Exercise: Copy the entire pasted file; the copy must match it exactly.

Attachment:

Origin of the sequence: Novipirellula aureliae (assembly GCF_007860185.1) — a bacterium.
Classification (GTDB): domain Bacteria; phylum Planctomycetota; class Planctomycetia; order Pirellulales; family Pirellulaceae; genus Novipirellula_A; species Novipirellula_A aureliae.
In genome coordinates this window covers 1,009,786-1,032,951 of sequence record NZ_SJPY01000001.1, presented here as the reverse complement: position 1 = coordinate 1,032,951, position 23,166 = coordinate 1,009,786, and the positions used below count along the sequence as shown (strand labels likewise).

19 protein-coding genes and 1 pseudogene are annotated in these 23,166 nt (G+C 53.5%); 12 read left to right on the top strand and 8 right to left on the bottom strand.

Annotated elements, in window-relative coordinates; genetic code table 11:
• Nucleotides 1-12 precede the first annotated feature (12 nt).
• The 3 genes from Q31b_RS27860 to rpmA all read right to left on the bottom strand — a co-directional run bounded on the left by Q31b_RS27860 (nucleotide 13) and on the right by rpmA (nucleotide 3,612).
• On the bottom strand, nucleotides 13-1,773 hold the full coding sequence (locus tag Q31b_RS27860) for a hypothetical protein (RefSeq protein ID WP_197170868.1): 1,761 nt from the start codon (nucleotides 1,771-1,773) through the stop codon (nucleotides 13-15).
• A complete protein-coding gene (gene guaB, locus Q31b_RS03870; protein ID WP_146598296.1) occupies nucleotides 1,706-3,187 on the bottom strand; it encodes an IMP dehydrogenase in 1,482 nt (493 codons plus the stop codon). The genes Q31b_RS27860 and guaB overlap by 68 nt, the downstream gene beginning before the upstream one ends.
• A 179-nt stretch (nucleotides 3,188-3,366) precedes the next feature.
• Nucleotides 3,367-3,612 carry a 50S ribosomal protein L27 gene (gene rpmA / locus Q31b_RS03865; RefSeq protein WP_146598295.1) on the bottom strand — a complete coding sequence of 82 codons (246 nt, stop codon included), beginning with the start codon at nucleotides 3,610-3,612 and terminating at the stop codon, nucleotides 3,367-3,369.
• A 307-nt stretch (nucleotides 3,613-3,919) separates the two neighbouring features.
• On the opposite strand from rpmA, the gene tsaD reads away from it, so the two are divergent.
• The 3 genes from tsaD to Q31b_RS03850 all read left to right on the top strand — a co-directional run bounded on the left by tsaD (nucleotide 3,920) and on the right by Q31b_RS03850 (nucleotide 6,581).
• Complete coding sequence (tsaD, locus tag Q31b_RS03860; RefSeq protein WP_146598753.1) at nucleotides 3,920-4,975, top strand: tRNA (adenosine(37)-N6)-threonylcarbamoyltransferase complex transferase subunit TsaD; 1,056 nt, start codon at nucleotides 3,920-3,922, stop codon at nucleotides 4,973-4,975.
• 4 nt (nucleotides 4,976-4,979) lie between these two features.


Origin of the sequence: Novipirellula aureliae (assembly GCF_007860185.1) — a bacterium.
Classification (GTDB): domain Bacteria; phylum Planctomycetota; class Planctomycetia; order Pirellulales; family Pirellulaceae; genus Novipirellula_A; species Novipirellula_A aureliae.
In genome coordinates this window covers 1,009,786-1,032,951 of sequence record NZ_SJPY01000001.1, presented here as the reverse complement: position 1 = coordinate 1,032,951, position 23,166 = coordinate 1,009,786, and the positions used below count along the sequence as shown (strand labels likewise).

19 protein-coding genes and 1 pseudogene are annotated in these 23,166 nt (G+C 53.5%); 12 read left to right on the top strand and 8 right to left on the bottom strand.

Annotated elements, in window-relative coordinates; genetic code table 11:
• Nucleotides 1-12 precede the first annotated feature (12 nt).
• The 3 genes from Q31b_RS27860 to rpmA all read right to left on the bottom strand — a co-directional run bounded on the left by Q31b_RS27860 (nucleotide 13) and on the right by rpmA (nucleotide 3,612).
• On the bottom strand, nucleotides 13-1,773 hold the full coding sequence (locus tag Q31b_RS27860) for a hypothetical protein (RefSeq protein ID WP_197170868.1): 1,761 nt from the start codon (nucleotides 1,771-1,773) through the stop codon (nucleotides 13-15).
• A complete protein-coding gene (gene guaB, locus Q31b_RS03870; protein ID WP_146598296.1) occupies nucleotides 1,706-3,187 on the bottom strand; it encodes an IMP dehydrogenase in 1,482 nt (493 codons plus the stop codon). The genes Q31b_RS27860 and guaB overlap by 68 nt, the downstream gene beginning before the upstream one ends.
• A 179-nt stretch (nucleotides 3,188-3,366) precedes the next feature.
• Nucleotides 3,367-3,612 carry a 50S ribosomal protein L27 gene (gene rpmA / locus Q31b_RS03865; RefSeq protein WP_146598295.1) on the bottom strand — a complete coding sequence of 82 codons (246 nt, stop codon included), beginning with the start codon at nucleotides 3,610-3,612 and terminating at the stop codon, nucleotides 3,367-3,369.
• A 307-nt stretch (nucleotides 3,613-3,919) separates the two neighbouring features.
• On the opposite strand from rpmA, the gene tsaD reads away from it, so the two are divergent.
• The 3 genes from tsaD to Q31b_RS03850 all read left to right on the top strand — a co-directional run bounded on the left by tsaD (nucleotide 3,920) and on the right by Q31b_RS03850 (nucleotide 6,581).
• Complete coding sequence (tsaD, locus tag Q31b_RS03860; RefSeq protein WP_146598753.1) at nucleotides 3,920-4,975, top strand: tRNA (adenosine(37)-N6)-threonylcarbamoyltransferase complex transferase subunit TsaD; 1,056 nt, start codon at nucleotides 3,920-3,922, stop codon at nucleotides 4,973-4,975.
• 4 nt (nucleotides 4,976-4,979) lie between these two features.